To be at Jazz Fest this year -- and participate in what many vendors call the most lucrative sales days on their calendars -- is requiring improvisation and juggling feats. At the same time, some vendors who were hardest-hit after the storm are now being aided by others in a spirit of cooperation as a deeply wounded community rebuilds.
That's the case for the Vaucresson Sausage Co., which has been a part of Jazz Fest since the festival's inception in 1970 and will be there once again this year selling its hot sausage and crawfish-sausage po-boys.
Vaucresson's production facility in the Seventh Ward was ruined by about 8 feet of floodwater after the levees failed. The plant remains shuttered, the company's employees are scattered, and earlier this month the woman who had been the company's main organizer for its Jazz Fest operation died. Despite all this, Vaucresson's unparalleled 36-year streak at Jazz Fest remains unbroken thanks to the kindness of strangers -- specifically Jerry Hanford, who has allowed Vaucresson to make sausage in his facilities at Crescent City Meat Co. in Metairie.
"I didn't even know this gentleman, but he reached out and said if there was any way to help he would because he knows that as a community, we need to get more businesses back up and running," says Vance Vaucresson, who now owns the company his late father Robert "Sonny" Vaucresson started. "It's not about competition, it's about being human and helping each other out."
Jazz Fest has been a profitable venue for Vaucresson, but being part of the event this year also signifies the survival of a family and community tradition in defiance of great difficulties. In the early 1960s, Sonny Vaucresson started Vaucresson's Caf Creole on Bourbon Street in a building that is now part of Pat O'Brien's. Vance Vaucresson came to know the restaurant as a community gathering spot through his father's stories. In the first few years of the festival, when it was held in the Treme neighborhood's Congo Square, Sonny Vaucresson would make Creole sausage po-boys at his restaurant, wrap them in foil and trot them over to his festival booth.
"I just couldn't see us not being part of the festival," says Vance Vaucresson. "We can't just roll over."
Patton's Caterers has been serving its famous fried crawfish sacks, savory crawfish beignets and oyster patties at Jazz Fest for 20 years, but its owners thought this year they might not be able to pull it off. The company's commissary in Chalmette was flooded beneath 21 feet of water after the storm and Patton's has since been operating out of a smaller restaurant kitchen in Slidell. Patton's also caters the PGA's Zurich Classic golf tournament on the West Bank, which coincides with the first weekend of Jazz Fest. Faced with diminished capacity and the acute staffing shortages that plague many local businesses now, Patton's owners decided they could only fulfill the Zurich contract that first weekend.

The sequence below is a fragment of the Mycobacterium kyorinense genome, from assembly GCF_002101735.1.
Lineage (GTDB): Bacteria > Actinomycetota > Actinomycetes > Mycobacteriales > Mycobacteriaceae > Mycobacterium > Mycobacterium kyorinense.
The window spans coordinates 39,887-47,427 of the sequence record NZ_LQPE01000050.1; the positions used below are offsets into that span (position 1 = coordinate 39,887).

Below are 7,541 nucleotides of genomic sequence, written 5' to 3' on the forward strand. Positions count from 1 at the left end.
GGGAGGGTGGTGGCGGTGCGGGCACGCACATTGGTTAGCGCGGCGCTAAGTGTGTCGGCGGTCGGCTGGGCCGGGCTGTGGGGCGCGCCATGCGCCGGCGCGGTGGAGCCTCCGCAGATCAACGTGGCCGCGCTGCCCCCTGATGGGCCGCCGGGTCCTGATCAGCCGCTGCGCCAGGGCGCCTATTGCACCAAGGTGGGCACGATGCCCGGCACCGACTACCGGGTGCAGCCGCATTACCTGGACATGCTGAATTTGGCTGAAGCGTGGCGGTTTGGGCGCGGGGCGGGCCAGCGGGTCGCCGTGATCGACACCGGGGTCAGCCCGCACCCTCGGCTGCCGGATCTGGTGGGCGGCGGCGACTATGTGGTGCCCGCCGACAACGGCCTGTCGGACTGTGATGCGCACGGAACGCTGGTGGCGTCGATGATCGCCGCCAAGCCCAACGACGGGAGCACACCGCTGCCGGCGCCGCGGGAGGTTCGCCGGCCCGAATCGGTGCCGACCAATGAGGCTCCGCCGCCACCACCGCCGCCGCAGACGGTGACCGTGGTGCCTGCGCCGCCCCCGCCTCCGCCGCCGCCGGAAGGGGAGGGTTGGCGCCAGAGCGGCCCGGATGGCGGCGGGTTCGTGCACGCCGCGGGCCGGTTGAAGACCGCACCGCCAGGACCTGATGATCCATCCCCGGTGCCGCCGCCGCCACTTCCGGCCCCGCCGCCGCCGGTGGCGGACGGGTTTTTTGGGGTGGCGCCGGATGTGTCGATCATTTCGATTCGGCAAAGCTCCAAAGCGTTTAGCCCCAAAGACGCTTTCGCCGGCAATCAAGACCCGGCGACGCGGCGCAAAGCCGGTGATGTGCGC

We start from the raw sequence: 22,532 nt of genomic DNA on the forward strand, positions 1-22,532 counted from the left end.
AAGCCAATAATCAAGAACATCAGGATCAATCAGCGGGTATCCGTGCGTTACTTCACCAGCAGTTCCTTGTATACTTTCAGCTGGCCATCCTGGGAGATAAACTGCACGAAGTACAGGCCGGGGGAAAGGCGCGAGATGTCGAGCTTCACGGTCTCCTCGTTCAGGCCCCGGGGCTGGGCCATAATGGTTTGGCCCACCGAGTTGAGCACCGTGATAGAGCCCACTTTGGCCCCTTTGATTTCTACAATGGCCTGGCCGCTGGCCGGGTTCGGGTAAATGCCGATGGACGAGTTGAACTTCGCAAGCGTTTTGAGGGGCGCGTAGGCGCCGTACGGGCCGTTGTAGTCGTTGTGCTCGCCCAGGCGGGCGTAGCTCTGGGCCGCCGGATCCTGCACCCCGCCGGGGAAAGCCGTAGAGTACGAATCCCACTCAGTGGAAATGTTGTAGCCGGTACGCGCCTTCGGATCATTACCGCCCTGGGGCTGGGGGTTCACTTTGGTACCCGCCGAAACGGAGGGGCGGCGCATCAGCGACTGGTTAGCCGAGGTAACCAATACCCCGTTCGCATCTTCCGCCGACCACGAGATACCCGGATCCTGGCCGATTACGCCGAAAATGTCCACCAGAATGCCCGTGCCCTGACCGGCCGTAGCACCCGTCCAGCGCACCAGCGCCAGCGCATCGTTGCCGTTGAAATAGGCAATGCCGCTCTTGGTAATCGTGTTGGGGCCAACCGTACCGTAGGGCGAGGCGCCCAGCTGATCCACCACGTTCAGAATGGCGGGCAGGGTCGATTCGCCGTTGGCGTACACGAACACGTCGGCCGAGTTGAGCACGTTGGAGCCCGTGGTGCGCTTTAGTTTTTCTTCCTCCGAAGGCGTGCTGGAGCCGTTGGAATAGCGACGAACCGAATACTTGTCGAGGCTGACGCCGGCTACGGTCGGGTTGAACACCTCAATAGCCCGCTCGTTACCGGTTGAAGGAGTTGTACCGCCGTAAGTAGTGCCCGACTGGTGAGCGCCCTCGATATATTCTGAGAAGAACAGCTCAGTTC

"Jazz Fest is so huge for us, we've been breaking our sales records every year, but take away all our equipment and most of our staff and what do we have left to work with?" says Tim Patton, who helps run the business his father started in 1954.
Patton knew food vendors are always expected to be there for all festival days to provide a consistent menu of offerings to the crowds. He assumed that by bowing out for the first weekend he was sinking his Jazz Fest opportunity this year altogether. But to his surprise, festival organizers made an exception and are allowing Patton's to work only the second weekend.
"It was a very tough call to make, I can tell you," says Patton. "But their response is indicative of what needs to be done here. It's cooperation, it's understanding, it's compassion."
Mona's Caf, the food vendor that proves a salvation to vegetarians at Jazz Fest with its falafel, hummus, tabouli and Greek salads, will also be back this year even as the small local chain of Middle Eastern restaurants contends with vexing logistical problems. The levee failures swamped three of the company's six New Orleans restaurants and its 6,500-square-foot pita bakery.
Pita bread is the foundation of Mona's menu -- including its Jazz Fest offerings -- and before the storm the bakery produced 42,000 pitas per week for the cafes alone, plus many thousands more to supply other restaurants and groceries in the region. Since its first locations began reopening in October, Mona's has been buying pita bread from a supplier in California -- a much more expensive proposition than baking its own fresh product down the street. Despite frenzied efforts to restore the bakery, the operation is on hold while specialty baking equipment manufactured in Lebanon undergoes a lengthy customs inspection.
So Mona's will buy its pita bread for Jazz Fest, rather than making its own, and likely will close one of its restaurants while employees are deployed to staff its Fair Grounds booth. But Mona's co-owner Karim Taha says all the effort is worthwhile, crediting the incomparable exposure his restaurant received after its first appearance at Jazz Fest in 1993.
"Business went up 30 percent because of all the locals who tried us out and wanted to come back," to the restaurant, he says. "It's been very good to us."